Local lawyer attends ITLA Annual Institute

first_imgAttorney John Schuerman serves on the ITLA Board of Directors.BATESVILLE, Ind. – Batesville attorney John Schuerman attended the Indiana Trial Lawyers Association (ITLA) 50th Annual Institute in Indianapolis in November. Schuerman is a member of the Board of Directors for the ITLA.“The Annual Institute is important to me because it gives me an opportunity to stay current with changes in state laws and bring that knowledge back to my work,” says John.Schuerman Law has served Indiana injury victims and their families for over 40 years. John notes that he remains committed to continuing education in order to serve clients with the latest information in the field.The annual event provides two days of legal education to attorneys in the state of Indiana, keeping them informed of important changes in Indiana Law. This year’s program featured nationally recognized speakers on a number of topics.Founded in 1956, the ITLA mission is a commitment to the “constitutional rights of open access to the courts and equal protection under the law for all persons in Indiana.” The ITLA provides essential knowledge on everything from ethics to cross examining at their Annual Institute.last_img read more

THE WHOLE PICTURE: How a cheerleader became the face of Syracuse University on the night of the Pan Am Flight 103 attack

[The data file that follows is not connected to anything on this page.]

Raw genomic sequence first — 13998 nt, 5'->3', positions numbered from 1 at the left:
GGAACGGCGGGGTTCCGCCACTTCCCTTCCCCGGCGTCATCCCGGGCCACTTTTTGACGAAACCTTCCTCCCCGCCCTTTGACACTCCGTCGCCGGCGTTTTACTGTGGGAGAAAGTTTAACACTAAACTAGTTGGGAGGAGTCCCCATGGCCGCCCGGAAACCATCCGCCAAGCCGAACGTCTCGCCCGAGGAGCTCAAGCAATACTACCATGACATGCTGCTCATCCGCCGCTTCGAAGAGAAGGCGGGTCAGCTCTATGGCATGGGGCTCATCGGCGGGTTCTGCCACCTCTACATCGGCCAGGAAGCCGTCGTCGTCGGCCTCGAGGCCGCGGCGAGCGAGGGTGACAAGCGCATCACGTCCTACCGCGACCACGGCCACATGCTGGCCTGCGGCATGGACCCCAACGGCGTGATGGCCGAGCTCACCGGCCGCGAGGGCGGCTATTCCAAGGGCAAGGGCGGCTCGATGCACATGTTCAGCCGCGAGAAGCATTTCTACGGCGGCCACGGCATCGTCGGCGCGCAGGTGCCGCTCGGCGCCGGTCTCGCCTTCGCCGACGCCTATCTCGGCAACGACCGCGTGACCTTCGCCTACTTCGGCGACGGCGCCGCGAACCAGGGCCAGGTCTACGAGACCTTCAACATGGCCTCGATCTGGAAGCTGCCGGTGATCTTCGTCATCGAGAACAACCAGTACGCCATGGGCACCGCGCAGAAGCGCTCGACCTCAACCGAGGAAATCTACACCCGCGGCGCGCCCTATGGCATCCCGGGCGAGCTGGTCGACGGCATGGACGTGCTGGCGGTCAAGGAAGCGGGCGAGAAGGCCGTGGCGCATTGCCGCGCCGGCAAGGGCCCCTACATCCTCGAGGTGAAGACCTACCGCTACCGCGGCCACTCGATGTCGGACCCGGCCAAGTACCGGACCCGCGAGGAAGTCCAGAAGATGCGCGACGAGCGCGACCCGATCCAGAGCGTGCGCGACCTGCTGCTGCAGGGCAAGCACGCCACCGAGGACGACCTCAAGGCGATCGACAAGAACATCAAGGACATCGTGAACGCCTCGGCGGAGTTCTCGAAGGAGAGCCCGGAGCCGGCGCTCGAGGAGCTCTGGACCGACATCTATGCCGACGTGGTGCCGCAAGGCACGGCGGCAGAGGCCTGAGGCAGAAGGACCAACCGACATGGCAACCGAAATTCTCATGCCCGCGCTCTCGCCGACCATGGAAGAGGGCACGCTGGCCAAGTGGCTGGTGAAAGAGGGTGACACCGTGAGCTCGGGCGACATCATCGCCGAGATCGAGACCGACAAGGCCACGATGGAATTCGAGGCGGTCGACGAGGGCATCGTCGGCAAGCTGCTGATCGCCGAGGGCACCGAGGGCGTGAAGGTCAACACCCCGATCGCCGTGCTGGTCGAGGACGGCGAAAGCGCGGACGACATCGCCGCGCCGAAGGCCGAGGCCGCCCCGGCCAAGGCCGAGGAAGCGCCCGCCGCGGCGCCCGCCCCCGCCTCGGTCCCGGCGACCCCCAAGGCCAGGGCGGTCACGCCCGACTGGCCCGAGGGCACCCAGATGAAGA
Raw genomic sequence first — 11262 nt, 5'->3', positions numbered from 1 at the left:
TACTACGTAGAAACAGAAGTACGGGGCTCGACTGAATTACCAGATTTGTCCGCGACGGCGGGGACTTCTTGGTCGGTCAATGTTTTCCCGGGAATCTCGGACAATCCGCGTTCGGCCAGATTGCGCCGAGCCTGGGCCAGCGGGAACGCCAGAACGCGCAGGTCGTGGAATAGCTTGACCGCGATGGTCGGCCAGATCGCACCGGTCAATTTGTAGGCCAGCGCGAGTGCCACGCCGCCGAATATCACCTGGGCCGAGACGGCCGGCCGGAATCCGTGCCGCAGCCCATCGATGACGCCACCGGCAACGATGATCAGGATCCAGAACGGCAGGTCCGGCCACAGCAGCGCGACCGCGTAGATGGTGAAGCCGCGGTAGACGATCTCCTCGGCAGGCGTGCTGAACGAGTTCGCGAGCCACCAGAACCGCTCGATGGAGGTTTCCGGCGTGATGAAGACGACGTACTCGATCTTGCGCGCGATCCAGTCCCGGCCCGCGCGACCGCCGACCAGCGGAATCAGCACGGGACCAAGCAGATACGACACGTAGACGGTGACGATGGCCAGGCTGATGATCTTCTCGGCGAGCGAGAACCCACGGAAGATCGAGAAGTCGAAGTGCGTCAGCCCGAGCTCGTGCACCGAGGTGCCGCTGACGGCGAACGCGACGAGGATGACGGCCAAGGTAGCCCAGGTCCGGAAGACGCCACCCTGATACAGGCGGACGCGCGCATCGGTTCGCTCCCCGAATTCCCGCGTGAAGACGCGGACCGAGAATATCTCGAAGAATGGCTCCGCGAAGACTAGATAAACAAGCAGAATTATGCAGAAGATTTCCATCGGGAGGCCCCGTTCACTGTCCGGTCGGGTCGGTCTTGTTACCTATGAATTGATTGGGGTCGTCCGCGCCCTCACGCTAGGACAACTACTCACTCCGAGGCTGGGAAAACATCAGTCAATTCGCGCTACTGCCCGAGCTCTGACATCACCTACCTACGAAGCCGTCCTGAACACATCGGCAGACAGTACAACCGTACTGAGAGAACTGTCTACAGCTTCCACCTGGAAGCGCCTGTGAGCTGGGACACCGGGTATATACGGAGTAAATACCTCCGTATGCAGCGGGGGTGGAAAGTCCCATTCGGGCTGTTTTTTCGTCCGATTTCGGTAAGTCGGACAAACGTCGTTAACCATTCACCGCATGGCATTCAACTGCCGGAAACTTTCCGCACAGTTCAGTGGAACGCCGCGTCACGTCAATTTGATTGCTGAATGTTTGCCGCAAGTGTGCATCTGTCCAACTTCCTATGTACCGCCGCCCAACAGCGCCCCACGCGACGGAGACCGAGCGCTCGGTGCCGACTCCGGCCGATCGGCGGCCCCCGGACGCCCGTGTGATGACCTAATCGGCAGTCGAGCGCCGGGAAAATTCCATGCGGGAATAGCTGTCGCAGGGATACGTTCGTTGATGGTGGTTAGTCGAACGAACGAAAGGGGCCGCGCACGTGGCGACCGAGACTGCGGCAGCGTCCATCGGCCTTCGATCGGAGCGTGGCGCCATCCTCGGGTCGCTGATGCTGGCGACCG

first_imgATHENS, OHIO — Catherine Hauschild leafed through the white booklet as she sat at the edge of a russet leather sofa late one Saturday morning.She flipped through pages of black-ink portraits of 35 college students. A few of their names stood out. Steven Berrell. Stephen Boland. Theodora Cohen.The booklet commemorated the 35 students studying abroad through Syracuse University who were killed on Dec. 21, 1988 when Pan Am Flight 103 exploded in a terrorist attack over Lockerbie, Scotland. The students were heading home after completing their study programs in Europe. Hauschild received the booklet during a ceremony at Hendricks Chapel in December 1990 for the first Remembrance Scholars, a program established that year to look back and act forward in students’ memory that continues at SU to this day.Then she stopped reading. Reliving that day, the one that made even the cheerleader cry, reminded her of the parts of life she had experienced that those who died never got to. It reminded her of the impact it’s had on her life. On the page she paused on, there was an illustration of Eric Coker on the left side and a portrait of Hauschild herself in the upper right hand corner. On the same page, there is an excerpt of her essay from 1990, when she applied to be a Remembrance Scholar:“I have learned from this event to live each day to its fullest,” the essay began. “No longer do I put off telling people that I care about how I feel, because they may not always be there.”,Catherine Hauschild, then Catherine Crossland, an SU sophomore, walked into Flint Hall in a hurry on Dec. 21, 1988. It was between 4 and 5 p.m., and she had just finished a class. She rushed in, needing to change into her white top and orange-and-blue skirt cheerleader uniform before heading to the Carrier Dome for a basketball game.On the way to her room, Hauschild ran into a resident adviser near the front desk. The RA was the first to tell her a plane — that had taken off in Frankfurt, Germany; stopped in London; and was on its way to New York City and then Detroit — had exploded above Lockerbie, Scotland, from what investigators later found to be a bomb in a suitcase.The RA had heard SU students might have been involved, but nothing was for sure. Details had only started trickling in. Hauschild knew two other cheerleaders studying abroad in Europe, so she ran up to her room to turn on the news. Her mind raced.Were they OK?About an hour earlier, while Hauschild was still in class, a secretary picked up the phone across campus in a building on Euclid Avenue. It was shortly after 3:30 p.m. A student on the other end of the line told the secretary for SU’s Division of International Programs Abroad that a Pan Am plane carrying SU students had gone missing.Afraid and confused — “How does a plane go missing in the 20th century?” one SU employee wondered — the secretary turned on the TV. The plane was not missing. There, on screen, appeared the names of victims of Flight 103. The secretary was horrified. She knew the office couldn’t confirm to parents that SU students might have been on board. Her phone started ringing.Walking to the Carrier Dome, Hauschild didn’t know about any of this chaos. Tipoff ticked closer with each minute, and she didn’t have time to worry any more about the explosion after briefly watching the news, which had revealed nothing about her friends. The Dome pulsed with 25,746 people ready to see then-No. 3 Syracuse play Western Michigan. At about 4:30 p.m., just before Hauschild arrived at the Dome, the information trickling out of the SU Abroad office made it to Syracuse Athletics.SU never seriously considered postponing the game, then-Chancellor Melvin Eggers said, because university administrators were “so busy” and in “such shock” that any thought to do so “just wasn’t acted upon.” Vernon Payne, the then-WMU head coach, later told The Daily Orange his team was prepared to not play, and the Broncos would have had “no problems” if Syracuse had canceled. But Eggers pushed forward. It was a decision he came to regret.“We recognize the seriousness of the situation,” then-Director of Athletics Jake Crouthamel said. “And it is tragic, there is no question about it. But even under these circumstances, sad as they are, we have a responsibility to our fans.” So, before the game, Syracuse decided to have the Dome observe a moment of silence.Standing on the sideline, the enormity of everything unknown overwhelmed Hauschild. She didn’t know then that her two cheerleading friends were safe, that one was traveling Europe and the other had been on the same Pan Am flight route one day earlier. She didn’t know then that her Kappa Kappa Gamma sorority sister, Amy Shapiro, was dead. As the moment of silence ended, Hauschild’s eyes filled with tears.Amy Jo Eveleigh, a friend and fellow cheerleader, rushed to hold Hauschild, who shut her eyes tightly, lips puckering as tears spilled down her cheeks.Twenty-nine years after the disaster, Hauschild still sobbed at that memory.“Everyone was in shock, and I think that’s why I just cried,” she said. “How could you not be emotional? Those were kids that had been in that Dome and on campus, and they weren’t going to come back.”Eveleigh, now Amy Jo Polly, never forgot that moment, one the word “tragedy” never seemed strong enough for. As she held her friend tight, each of them crying into the other’s shoulder, a photography student raised his camera. It was right then that an unsuspecting Hauschild became Syracuse’s defining image of the Lockerbie bombing.Catherine Hauschild sits on the front steps of her home in Athens, Ohio, late last month. She has been with Bill Hauschild since 1986, and they got married in 1991. They’ve moved to Oklahoma, New York, Germany and other places for his military assignment. Jacob Gedetsis | Senior Staff WriterSUprofessor Lawrence Mason was wrapping Christmas presents on his dining room table when he received a phone call from Hai Do, then a United Press International state bureau chief of photography. Mason thought his boss, whom he regularly shot Syracuse basketball games for, wanted to wish him happy holidays. Instead, Do told him about the Pan Am flight, and that as many as 40 SU students might have been aboard. Do asked Mason to take photos of a memorial service at Hendricks Chapel.Mason told Do he couldn’t do it, because he felt uncomfortable being a professional around the students he taught every day grieving. Do understood and instead asked Mason to photograph the atmosphere of the basketball game. Later, as Mason feared, he learned several of his students died in the attack.Mason and the photography student, David Grunfeld, worked as stringers for the UPI wire service and routinely covered games together. It was assumed that Grunfeld, who was born in Marathon, New York — about 45 minutes south of Syracuse — would take the game photos.Early in the first half, in a dark room set up inside the Dome, Grunfeld handed a roll of film to Mason from his pregame shoot that included the moment of silence. Mason’s eyes scanned the photos until he froze at the little square frame of Hauschild, whom he recognized immediately. She had been in his class that semester.They needed to send the photo to the UPI office in New York City as soon as possible — immediately, if possible — but Mason hesitated.For both teacher and student, the image encapsulated so much that could never be said, but Grunfeld hadn’t had Hauschild’s permission to take her photo. Mason thought at first it was OK to send the photo since it was taken in a public space. Then he countered himself. It was a private moment. The game creeped into the second half.Years later, many of those at the game remember the Dome as somber and quiet, despite the crowd size. But one Syracuse Herald-Journal column from the game described the Dome as raucous as usual, with fans applauding and howling at the baskets made and missed. Hauschild, for her part, did the only thing she knew to do and cheered.“(It was like) they weren’t there,” Hauschild said of the crowd. “I almost think that it was good in a sense that everybody wanted to be with other people to try to process it.”Inside the dark room, Mason needed to decide. The deadline for morning papers fast approached. The Orange eventually won, 94-71.“This is the biggest story in the world,” Mason said recently. “And if you are going to try to find an illustration to go along with it … (This) was a very strong picture.”The next morning, Hauschild was walking into Schine Student Center to grab breakfast when she ran into a friend.“Catherine, have you seen the papers?” he told her. “You are all over the papers.”Less than three weeks after the attack, Hauschild found herself walking into an airport to travel to Japan, where SU’s cheerleading squad had been chosen to represent the East in an East-West all-star college football game. The university was allowed to send six cheerleaders to the Japan Bowl in Yokohama, and the squad selected five upperclassmen. Of three sophomores, they picked Hauschild for the last spot.As Hauschild walked onto the plane, she couldn’t shake her uneasy feeling. She worried a bomb lay somewhere nearby, and she regarded everyone suspiciously. Then, as the plane took off, she settled into her seat to fly halfway across the world.,Late last month, Hauschild stood in her kitchen and unwrapped a small bundle of letters from strangers written shortly after the Pan Am Flight 103 attack. Newspaper clippings from 1988 featuring her photo covered the dining table in her open kitchen. As Hauschild recounted her story, she occasionally paused, and silence fell over the house. Ginger, her soft-coated Wheaten terrier, jingled a collar bell walking up and down the hallway.After that day, when Hauschild’s photo appeared on the front page of major newspapers reaching as far as South Africa, she started receiving letters from New York City, California and Switzerland. They mainly expressed condolences, let her know they held her in their prayers and relayed personal experiences of losing someone close to them.“The Catherine Crossland image reflected how we all felt,” said Grunfeld, now a photographer at The Times-Picayune in New Orleans. “And that’s why people could relate to it, because people identify her feelings with their own.”Hauschild unfolded one of the letters that she hadn’t opened in more than 20 years. This one was from West Yorkshire, England. The writer had seen a photo of Hauschild in a British newspaper. He didn’t know where she lived, but he wrote the letter to the university hoping it would get passed on to her.“Slowly but surely you’ll begin to be able to live with the knowledge that loved ones are no longer there,” the letter read. “It’s very hard first but time does in fact help heal the wounds of life. By all means keep your memories of them but remember you have a good life to live, a life that is really only the beginning.”As she recalled that night, sitting on a sofa in her living room in late September, her voice sometimes faltered. She held a tissue in her right hand. She saw her life in contrast to those who died in Lockerbie. She married Bill, her high school sweetheart, and had four children — Tag, Walker, Emma and Campbell — with him. Whenever she sees the photo, it still makes her heart lurch and returns her to the Dome on that cold December day.“I don’t know how you sum everything up in one picture,” she said. “That’s the way my mind works. I go down all of those rabbit holes I think about. All of that, like they are not going to be back in their bedroom. Like, their parents were expecting them to be back home. I know when my kids are coming back home, the fridge is stocked with all of their favorite stuff ready to make their favorite meal.“That just wasn’t going to happen anymore.”In the summer of 2015, when Tag was a sophomore at Ohio University, Hauschild dropped him off at the airport. In her white sedan at the busy terminal, she imagined herself as one of the parents sitting outside an airport on Dec. 21, 1988, waiting for their child to step off a plane that never landed. She prayed for Tag. It was like the West Yorkshire letter once said: “Be strong Catherine and begin living again.”She watched her son walk into the building. Then he flew to Hungary, where he’d enrolled in a program to study abroad.,Cancel replyYou must be logged in to post a comment.last_img read more